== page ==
Okay, I told you about the circus peanuts mostly for shits and giggles. But I’m going to use it to prove a point here: people have hope. They have inordinately complicated daisy-chains of hopes. Little ones–next time I buy them, circus peanuts might magically not taste like clown taint–to personal ones–if I grow a goatee, maybe the cute girl at the bank who always takes my deposit will notice me–to potentially earth changing ones–if I donate five bucks to this fundamentalist sect, maybe they’ll finally have enough AK-47s to take over this corrupt government.
I’ve been seeing a lot of articles ’round the web lately citing conflict as the fundamental source of plot movement and character dynamic. I agree, in a way, but I think it goes deeper than just conflict. In order for there to be conflict, there has to be desire. And no, I don’t just mean sexy-type desire–though that can be a powerful decider. I mean motive. I mean all the little hopes and dreams that keep you from killing yourself.
Little hopes drive what you do. You take a left down 70 on your way to work in the morning because you hope there’ll be less traffic that way. You argue with your wife because you hope, deep down, that if you yell and stomp around enough she’ll see it your way (which she won’t, but, you know). You have sex later because you hope it’ll help you both get around the argument. You put off writing that quarterly report because you hope, if you sleep a little less, you can have time for sex just once, just fucking once in your adult life, on a weeknight.
Your kids stay up late, smiling, listening to the rhythmical thumping of headboard on wall, because they hope it’s the sound of your wife finally killing you. They haven’t seen you outside of a suit in five years, and they hate you for it.
The next morning your boss will possibly fire you, because he hoped that quarterly report wouldn’t be late, and you’ve disappointed that hope.
See where I’m going with this?
To be realistic, your characters have to have an interest in the outcome of events. Not just your main character–all of your characters. They have to say and do things with these hopes somewhere in their subconscious minds, at the very least. Their hopes are like icebergs–they clash, they grind, they drift down the canal without touching. But they do, my dears, interact.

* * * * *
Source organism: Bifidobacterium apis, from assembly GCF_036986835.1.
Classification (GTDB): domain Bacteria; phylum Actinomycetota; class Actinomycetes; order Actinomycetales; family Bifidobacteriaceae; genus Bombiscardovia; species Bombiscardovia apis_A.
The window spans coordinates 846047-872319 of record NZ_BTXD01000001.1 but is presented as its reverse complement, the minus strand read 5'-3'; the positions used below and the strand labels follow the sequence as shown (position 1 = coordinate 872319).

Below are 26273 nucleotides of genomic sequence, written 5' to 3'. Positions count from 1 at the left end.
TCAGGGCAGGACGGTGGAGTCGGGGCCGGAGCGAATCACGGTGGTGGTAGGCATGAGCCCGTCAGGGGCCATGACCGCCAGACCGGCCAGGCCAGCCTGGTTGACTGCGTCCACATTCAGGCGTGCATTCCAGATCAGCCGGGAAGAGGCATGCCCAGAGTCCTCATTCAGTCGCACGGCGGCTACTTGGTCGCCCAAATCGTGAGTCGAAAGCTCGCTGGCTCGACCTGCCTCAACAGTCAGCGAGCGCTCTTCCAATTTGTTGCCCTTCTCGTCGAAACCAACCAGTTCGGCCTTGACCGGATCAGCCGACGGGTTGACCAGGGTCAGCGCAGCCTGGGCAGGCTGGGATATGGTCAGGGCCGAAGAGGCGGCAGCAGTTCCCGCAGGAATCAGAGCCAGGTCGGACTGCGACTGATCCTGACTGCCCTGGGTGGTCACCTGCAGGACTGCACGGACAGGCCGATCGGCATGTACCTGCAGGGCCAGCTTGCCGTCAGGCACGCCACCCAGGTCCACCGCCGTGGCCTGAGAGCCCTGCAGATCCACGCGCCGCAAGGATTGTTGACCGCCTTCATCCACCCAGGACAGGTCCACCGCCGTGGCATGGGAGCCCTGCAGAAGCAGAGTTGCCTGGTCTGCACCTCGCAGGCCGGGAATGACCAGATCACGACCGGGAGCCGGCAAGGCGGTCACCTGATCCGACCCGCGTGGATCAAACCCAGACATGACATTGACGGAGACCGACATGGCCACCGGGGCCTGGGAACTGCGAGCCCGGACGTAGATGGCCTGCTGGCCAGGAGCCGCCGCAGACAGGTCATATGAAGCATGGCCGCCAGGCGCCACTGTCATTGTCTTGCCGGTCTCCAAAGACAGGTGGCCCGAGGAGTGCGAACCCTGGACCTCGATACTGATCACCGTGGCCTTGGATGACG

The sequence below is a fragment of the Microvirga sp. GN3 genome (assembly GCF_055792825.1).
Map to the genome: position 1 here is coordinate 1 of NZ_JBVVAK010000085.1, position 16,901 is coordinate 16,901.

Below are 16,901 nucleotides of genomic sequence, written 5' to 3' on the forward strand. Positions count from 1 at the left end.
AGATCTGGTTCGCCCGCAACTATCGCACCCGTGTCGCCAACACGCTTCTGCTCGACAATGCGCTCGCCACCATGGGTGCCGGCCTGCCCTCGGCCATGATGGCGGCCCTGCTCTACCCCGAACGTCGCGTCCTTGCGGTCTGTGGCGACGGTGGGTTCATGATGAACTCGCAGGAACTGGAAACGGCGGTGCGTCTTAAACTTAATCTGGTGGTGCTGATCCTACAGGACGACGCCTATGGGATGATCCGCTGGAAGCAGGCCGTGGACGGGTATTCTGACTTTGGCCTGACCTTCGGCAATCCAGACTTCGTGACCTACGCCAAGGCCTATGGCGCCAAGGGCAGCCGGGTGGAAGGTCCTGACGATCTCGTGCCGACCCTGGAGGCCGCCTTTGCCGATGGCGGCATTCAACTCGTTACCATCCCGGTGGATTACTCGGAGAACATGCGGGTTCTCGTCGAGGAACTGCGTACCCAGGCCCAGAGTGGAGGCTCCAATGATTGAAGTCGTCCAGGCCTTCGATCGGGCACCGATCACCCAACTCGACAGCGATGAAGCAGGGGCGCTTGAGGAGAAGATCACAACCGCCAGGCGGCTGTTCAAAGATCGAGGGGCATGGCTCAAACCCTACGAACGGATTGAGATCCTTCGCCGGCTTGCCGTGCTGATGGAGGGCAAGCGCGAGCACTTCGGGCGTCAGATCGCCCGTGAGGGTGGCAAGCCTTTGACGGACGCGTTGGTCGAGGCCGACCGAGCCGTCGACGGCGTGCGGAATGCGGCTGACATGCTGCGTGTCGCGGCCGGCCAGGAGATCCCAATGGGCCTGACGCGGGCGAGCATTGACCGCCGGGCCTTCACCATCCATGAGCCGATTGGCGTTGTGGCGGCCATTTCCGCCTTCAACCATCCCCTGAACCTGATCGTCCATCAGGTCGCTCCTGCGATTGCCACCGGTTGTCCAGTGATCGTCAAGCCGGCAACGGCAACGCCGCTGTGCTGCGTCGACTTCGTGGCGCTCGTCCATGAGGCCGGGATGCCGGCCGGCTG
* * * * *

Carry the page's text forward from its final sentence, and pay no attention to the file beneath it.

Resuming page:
You build the hopes and dreams of your characters just like you’ve built your own. If Jenny Jenowitz takes the stairs to an appointment 10 floors up, why does she choose to do that? Is she hoping it’ll help her stay in shape? Or maybe that, if her boss sees her panting on the way up, he’ll think she’s rushed to be there in time? Or maybe she’s just afraid of elevators.
If Jenny’s taking the stairs for ten fucking flights, everyone who isn’t a fellow clasutrophobe/marathon runner is going to wonder why. Or, to be more accurate–why has Jenny made this decision? It’s not an ordinary decision. If she’s doing it, there better be a reason. How does this decision fit into Jenny’s value system? What is she hoping will happen because she’s made this decision? And then–how does this hope and its outcomes fit into your story?
You can create a whole story from something like this, trust me. All you need to do is figure out what Jenny’s hoping will happen because she took the stairs and enmesh it with what a few other characters are hoping will happen that day. Here’s something you might do:
1) Jenny is a few minutes late for her quarterly evaluation, but she still chooses to wing the ten flights of fucking stairs up to it instead of taking the elevator. Why?
2) Because Jenny, who is seventy pounds overweight, is tired of the bullshit. She’s made a resolution, after her 406 lb. friend Carlos suffered heart failure at age twenty-eight in his bathtub alone, that she’s going to shed her extra pounds and make a new woman of herself. She does a pretty good job at work, knows she can afford the extra five minutes. She’s late, by the way, because she started crying in the parking lot this morning thinking about poor Carlos, and had to pause to fix her mascara. So she’s grief-stricken and determined. She is going, god dammit, to take those stairs. For Carlos. For herself.